Friday, July 6, 2012

Octopus vs. Chicken: Which is More Catholic?

Much to my wife's dismay, I have always wanted a pet octopus.  In her eyes, the octopus is slimy, alien and generally creepy. To me, they are fascinating animals with unusual intelligence and distinct playfulness.  One of my favorite octopus qualities is their ferocity.  They have, for instance, been filmed taking out sharks (see clip below).  Simultaneously they have a distinct sense of humor.  Sometimes, because baby octopuses are so difficult to identify, you are "unlucky" enough to get a blue ring octopus, which has one of the most lethal venoms in the world.  Fantastic!  So for years I have been daydreaming about having an octopus.  Should I name him Houdini (they are infamous escape artists - one reportedly made it all the way down the driveway to the mailbox before expiring) or Odysseus (the octopus was the tricky hero's totem)?

The simple truth, though, is that as the King Papa (the official title bestowed upon me by my three year old) I have to make careful decisions.  All projects of the kingdom are limited by at least two precious resources: time and money.  Given these unfortunate limitations, I have no doubt that it is my distinct responsibility to pursue those projects that most distinctly contribute to the Catholic kingdom and domestic church we are building.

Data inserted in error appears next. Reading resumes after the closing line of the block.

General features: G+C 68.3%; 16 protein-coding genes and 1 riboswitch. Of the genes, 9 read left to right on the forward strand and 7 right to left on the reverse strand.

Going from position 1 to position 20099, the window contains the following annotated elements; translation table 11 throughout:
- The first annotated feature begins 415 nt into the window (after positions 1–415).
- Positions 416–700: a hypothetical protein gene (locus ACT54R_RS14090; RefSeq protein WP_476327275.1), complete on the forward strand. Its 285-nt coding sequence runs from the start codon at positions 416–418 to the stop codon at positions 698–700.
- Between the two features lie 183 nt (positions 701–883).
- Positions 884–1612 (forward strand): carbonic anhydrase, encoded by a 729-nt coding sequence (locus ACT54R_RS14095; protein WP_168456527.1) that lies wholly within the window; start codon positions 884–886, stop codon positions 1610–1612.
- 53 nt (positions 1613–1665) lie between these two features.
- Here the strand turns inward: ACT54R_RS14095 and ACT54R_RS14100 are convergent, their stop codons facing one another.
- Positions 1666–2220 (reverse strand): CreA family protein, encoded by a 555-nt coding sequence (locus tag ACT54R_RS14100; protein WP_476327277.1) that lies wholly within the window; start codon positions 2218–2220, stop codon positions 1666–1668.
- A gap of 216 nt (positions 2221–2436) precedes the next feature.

No problem.  Based off of what I have discussed above, is not the octopus a most Catholic beast?  Besides the fact that all animals are Catholic, the octopus possesses come of the most important Catholic characteristics.

Still, I have to admit, perhaps my wife is right. I cannot help, even in the throes of my octopus research, to think that the chicken is an even more Catholic beast.  Firstly, the chicken is also fierce.  That seems like a fundamental contradiction but it is true. You know it if you've ever had one.

The Venomous Blue Ringed Octopus

More importantly however, having chickens and investing your time and money in this direction establishes a gift-structure within the familial domain.  As the family gives the chickens food, shelter and loving care, the chicken offers eggs, meat and the experience of this mutual generosity.  It is important, I think, to focus our energy, time and resources towards projects of parallel domestic wealth.  It isn't the case that you won't learn anything from the octopus.  I grew up in a home with salt water tanks, snakes, turtles, hedgehogs, parrots, etc.  You will learn something.  But frequently, these more exotic interests (all of which are also time-consuming and frequently expensive) simply do not offer the singular sort of benefit suggested above.  These sorts of pets end up being individualistically oriented and a bit more like science projects than enriching relations.

I tend to jump near obsessively into projects, but time has to be spent carefully in the Domestic Kingdom.

1 comment:

  1. Hello,

    my name is Mikaela and I am doing a documentary (school project), and I was wondering if I can have your permission to use your photo of a octopus in the film.

    Of course you will get credits for it.

    contact me on:

    Mikaela Ylönen